Lung cancer may go undetected in kidney cancer patients
DALLAS – March 7, 2017 – Could lung cancer be hiding in kidney cancer patients? Researchers with the Harold C. Simmons Comprehensive Cancer Center's Kidney Cancer Program studied patients with metastatic kidney cancer to the lungs and found that 3.5 percent of the group had a primary lung cancer tumor that had gone undiagnosed. This distinction can affect treatment choices and rates of survival.
"Kidney cancer spreads primarily to the lungs making the detection of a primary lung cancer difficult. Lung cancer is typically more aggressive than kidney cancer. Undetected, lung cancer may spread and eventually kill the patient," said Dr. James Brugarolas, Director of the Kidney Cancer Program and Associate Professor of Internal Medicine at UT Southwestern Medical Center.
Mel Moffitt, an Army veteran who survived serving in Vietnam, is among those now fighting both lung cancer and kidney cancer.
Mr. Moffitt, 70, was initially diagnosed with kidney cancer in 2008, leading to removal of one of his kidneys. By 2012, the cancer had spread to his lungs and lymph nodes. Before coming to UT Southwestern, he had been told he had less than a year to live. In 2015, a new primary tumor was found in his lung.
"It was like we turned around, and the cancer said 'By the way, I'm over here too,'" said his wife of 47 years, Kennon Moffitt, whom he met at the officer's club in El Paso before shipping off to Vietnam.
"I will keep fighting," pledged Mr. Moffitt, who has been through molecularly targeted drug therapy, stereotactic radiotherapy, and is combating his latest lung and kidney cancer diagnosis with immunotherapy and chemotherapy treatment.
Still, he said, he is grateful to have survived so many years since his initial diagnosis, years that included the birth of his three grandchildren, now ages 8, 6 and 4, and the chance to restore a 1969 red Corvette, which the couple plans to drive in a Fourth of July parade this summer.
Watch Mr. Moffitt's story.
Nearly 400,000 Americans are now living with a diagnosis of kidney cancer and more than 60,000 people are expected to be diagnosed with kidney cancer this year, according to the National Cancer Institute (NCI). Five-year survival rate averages range from more than 80 percent for stage 1, when cancer is contained in the kidney, to about 53 percent for stage 3, when it has spread beyond the kidney, to just 8 percent for stage 4, when the cancer spreads to more distant parts of the body or other organs.
Texas has the fifth-highest rate of this cancer in the U.S. and it is the fourth most common cancer treated at the Simmons Comprehensive Cancer Center, where survival rates for patients with stage 4 kidney cancer are double national benchmarks, noted Dr. Brugarolas, a Virginia Murchison Linthicum Scholar in Medical Research at UT Southwestern.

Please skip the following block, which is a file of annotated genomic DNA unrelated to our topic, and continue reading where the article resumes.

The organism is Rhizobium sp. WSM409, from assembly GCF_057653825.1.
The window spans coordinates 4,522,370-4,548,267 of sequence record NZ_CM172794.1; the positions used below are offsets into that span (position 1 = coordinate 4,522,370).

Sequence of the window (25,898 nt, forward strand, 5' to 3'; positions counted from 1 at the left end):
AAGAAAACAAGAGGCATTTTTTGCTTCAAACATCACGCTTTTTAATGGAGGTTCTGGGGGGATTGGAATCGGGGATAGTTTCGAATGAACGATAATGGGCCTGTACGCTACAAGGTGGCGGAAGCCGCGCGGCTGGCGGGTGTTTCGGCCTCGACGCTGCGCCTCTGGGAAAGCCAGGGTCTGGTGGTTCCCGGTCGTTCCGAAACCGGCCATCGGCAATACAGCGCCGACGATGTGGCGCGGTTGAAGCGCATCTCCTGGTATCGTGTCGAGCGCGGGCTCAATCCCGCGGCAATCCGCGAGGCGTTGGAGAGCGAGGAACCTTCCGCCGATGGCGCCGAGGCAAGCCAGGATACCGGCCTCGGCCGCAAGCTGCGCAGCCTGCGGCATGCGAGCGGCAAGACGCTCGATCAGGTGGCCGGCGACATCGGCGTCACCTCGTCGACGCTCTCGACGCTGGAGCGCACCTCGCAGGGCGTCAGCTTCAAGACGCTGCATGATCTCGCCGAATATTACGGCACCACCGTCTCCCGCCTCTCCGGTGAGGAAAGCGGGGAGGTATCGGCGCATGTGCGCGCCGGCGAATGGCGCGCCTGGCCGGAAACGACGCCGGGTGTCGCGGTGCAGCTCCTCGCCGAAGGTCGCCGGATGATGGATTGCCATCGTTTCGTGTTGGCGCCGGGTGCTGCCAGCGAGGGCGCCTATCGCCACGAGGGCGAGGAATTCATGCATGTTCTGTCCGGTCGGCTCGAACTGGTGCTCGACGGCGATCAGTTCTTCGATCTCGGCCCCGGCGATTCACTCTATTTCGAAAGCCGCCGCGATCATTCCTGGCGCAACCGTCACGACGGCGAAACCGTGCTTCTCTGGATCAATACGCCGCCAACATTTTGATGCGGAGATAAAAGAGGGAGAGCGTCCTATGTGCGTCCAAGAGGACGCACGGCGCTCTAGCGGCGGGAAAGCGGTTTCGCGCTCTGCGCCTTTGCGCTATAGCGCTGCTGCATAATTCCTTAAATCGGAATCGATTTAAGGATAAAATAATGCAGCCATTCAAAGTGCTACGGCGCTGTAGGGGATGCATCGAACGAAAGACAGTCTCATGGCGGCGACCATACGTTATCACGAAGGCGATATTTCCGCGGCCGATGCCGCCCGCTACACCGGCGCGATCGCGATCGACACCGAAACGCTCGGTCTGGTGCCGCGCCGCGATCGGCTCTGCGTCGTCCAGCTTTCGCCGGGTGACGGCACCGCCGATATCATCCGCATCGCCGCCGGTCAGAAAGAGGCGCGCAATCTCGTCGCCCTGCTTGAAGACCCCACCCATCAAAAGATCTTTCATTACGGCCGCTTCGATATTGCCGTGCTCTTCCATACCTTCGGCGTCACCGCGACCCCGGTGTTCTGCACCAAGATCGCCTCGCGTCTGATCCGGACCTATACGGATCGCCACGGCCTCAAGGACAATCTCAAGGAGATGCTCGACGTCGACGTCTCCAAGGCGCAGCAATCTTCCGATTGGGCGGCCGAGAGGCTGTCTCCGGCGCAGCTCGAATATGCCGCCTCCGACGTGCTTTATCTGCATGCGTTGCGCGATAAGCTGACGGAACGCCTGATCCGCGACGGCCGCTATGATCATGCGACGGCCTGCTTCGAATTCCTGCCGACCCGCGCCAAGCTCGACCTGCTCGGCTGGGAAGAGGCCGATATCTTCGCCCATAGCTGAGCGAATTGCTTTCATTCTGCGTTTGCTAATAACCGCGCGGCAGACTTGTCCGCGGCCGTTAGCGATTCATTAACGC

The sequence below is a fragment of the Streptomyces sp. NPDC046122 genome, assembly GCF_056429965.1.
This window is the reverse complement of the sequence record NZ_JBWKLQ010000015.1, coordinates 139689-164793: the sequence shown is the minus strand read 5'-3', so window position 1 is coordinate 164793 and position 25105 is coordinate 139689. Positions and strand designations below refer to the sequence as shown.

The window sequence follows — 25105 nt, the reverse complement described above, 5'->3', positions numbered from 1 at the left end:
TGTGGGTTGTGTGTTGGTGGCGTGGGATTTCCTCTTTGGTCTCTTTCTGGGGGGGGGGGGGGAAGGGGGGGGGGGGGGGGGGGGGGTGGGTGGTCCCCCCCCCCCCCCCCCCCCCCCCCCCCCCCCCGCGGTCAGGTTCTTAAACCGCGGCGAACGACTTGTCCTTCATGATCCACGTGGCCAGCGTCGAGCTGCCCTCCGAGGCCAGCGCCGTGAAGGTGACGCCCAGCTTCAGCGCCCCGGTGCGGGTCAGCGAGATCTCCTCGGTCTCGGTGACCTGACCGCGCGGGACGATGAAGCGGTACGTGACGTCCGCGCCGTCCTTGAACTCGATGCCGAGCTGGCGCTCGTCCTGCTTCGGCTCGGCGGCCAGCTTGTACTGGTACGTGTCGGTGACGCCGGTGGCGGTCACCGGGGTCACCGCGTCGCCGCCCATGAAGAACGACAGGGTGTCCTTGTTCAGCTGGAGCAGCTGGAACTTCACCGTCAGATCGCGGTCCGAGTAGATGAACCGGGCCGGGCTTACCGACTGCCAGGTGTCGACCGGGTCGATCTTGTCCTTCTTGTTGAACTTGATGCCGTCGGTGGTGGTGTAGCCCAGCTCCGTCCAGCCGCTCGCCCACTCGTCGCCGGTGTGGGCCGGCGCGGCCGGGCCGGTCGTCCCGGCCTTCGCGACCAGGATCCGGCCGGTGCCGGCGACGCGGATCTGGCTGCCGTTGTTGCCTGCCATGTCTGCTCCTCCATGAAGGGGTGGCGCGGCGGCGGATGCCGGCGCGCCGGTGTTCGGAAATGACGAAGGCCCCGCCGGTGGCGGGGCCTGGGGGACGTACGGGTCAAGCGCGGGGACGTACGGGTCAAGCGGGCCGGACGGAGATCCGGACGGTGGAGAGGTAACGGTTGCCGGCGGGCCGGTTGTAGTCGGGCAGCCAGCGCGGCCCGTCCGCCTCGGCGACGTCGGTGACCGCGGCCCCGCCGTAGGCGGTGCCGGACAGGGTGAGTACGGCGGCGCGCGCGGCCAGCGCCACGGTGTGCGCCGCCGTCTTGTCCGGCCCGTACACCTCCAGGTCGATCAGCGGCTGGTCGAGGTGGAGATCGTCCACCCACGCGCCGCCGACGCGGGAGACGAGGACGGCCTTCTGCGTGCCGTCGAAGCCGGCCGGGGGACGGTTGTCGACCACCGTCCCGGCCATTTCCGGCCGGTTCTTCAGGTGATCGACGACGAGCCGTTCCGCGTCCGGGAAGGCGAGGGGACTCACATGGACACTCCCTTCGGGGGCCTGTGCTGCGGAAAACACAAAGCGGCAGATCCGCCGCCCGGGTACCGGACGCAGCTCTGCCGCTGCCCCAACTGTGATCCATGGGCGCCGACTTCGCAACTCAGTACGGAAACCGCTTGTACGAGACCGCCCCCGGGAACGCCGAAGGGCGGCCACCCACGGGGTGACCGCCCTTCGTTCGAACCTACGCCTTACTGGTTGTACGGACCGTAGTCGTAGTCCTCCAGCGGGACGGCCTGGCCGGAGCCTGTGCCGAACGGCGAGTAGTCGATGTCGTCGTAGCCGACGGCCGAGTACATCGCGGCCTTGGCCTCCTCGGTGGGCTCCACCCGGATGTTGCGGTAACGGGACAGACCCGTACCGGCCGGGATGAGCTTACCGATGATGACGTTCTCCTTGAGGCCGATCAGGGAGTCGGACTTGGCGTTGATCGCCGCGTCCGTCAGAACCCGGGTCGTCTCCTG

In this retrospective study of 151 patients at the Simmons Comprehensive Cancer Center, investigators identified 85 people who had kidney cancer metastasized to the lungs, and three who had a primary lung cancer. Investigators found only four previous cases described in the literature, leading them to suspect the incidence of lung cancers in kidney cancer patients may be underreported.
Because UT Southwestern is a tertiary care referral center, investigators noted that rates could be different in the general population. Up to 6 percent of patients with metastatic kidney cancer also may have a lung cancer, investigators noted in the study, published in Clinical Genitourinary Cancer.
"Our report raises an important flag for medical oncologists and radiologists to be on the lookout for a hidden lung cancer," said Dr. Brugarolas.
The study was supported by a SPORE (Specialized Program of Research Excellence) award from the NCI, only the second such award for kidney cancer in the nation. The SPORE investigators are working to better understand how kidney cancer develops and spreads, as well as to develop new therapies targeting adult and pediatric kidney cancer. UT Southwestern also leads a 20-year, multi-institutional SPORE grant in lung cancer that is the largest thoracic oncology effort in the U.S.
UT Southwestern researchers involved in the current study included Dr. Ivan Pedrosa, Chief of Magnetic Resonance Imaging (MRI), Associate Professor of Radiology and of the Advanced Imaging Research Center, and a Co-Leader of the Kidney Cancer Program, who holds the Jack Reynolds, M.D., Chair in Radiology; Dr. Payal Kapur, Associate Professor of Pathology and Urology; and Dr. Isaac Bowman, a hematology-oncology fellow, who is first author on the study.
UT Southwestern's Harold C. Simmons Comprehensive Cancer Center is the only NCI-designated Comprehensive Cancer Center in North Texas and one of just 47 NCI-designated Comprehensive Cancer Centers in the nation. Simmons Comprehensive Cancer Center includes 13 major cancer care programs, and its education and training programs support and develop the next generation of cancer researchers and clinicians. Simmons Comprehensive Cancer Center is among only 30 U.S. cancer research centers to be designated by the NCI as a National Clinical Trials Network Lead Academic Participating Site.
About UT Southwestern Medical Center
UT Southwestern, one of the premier academic medical centers in the nation, integrates pioneering biomedical research with exceptional clinical care and education. The institution's faculty includes many distinguished members, including six who have been awarded Nobel Prizes since 1985. The faculty of almost 2,800 is responsible for groundbreaking medical advances and is committed to translating science-driven research quickly to new clinical treatments. UT Southwestern physicians provide medical care in about 80 specialties to more than 100,000 hospitalized patients and oversee approximately 2.2 million outpatient visits a year.
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Lori Sundeen Soderbergh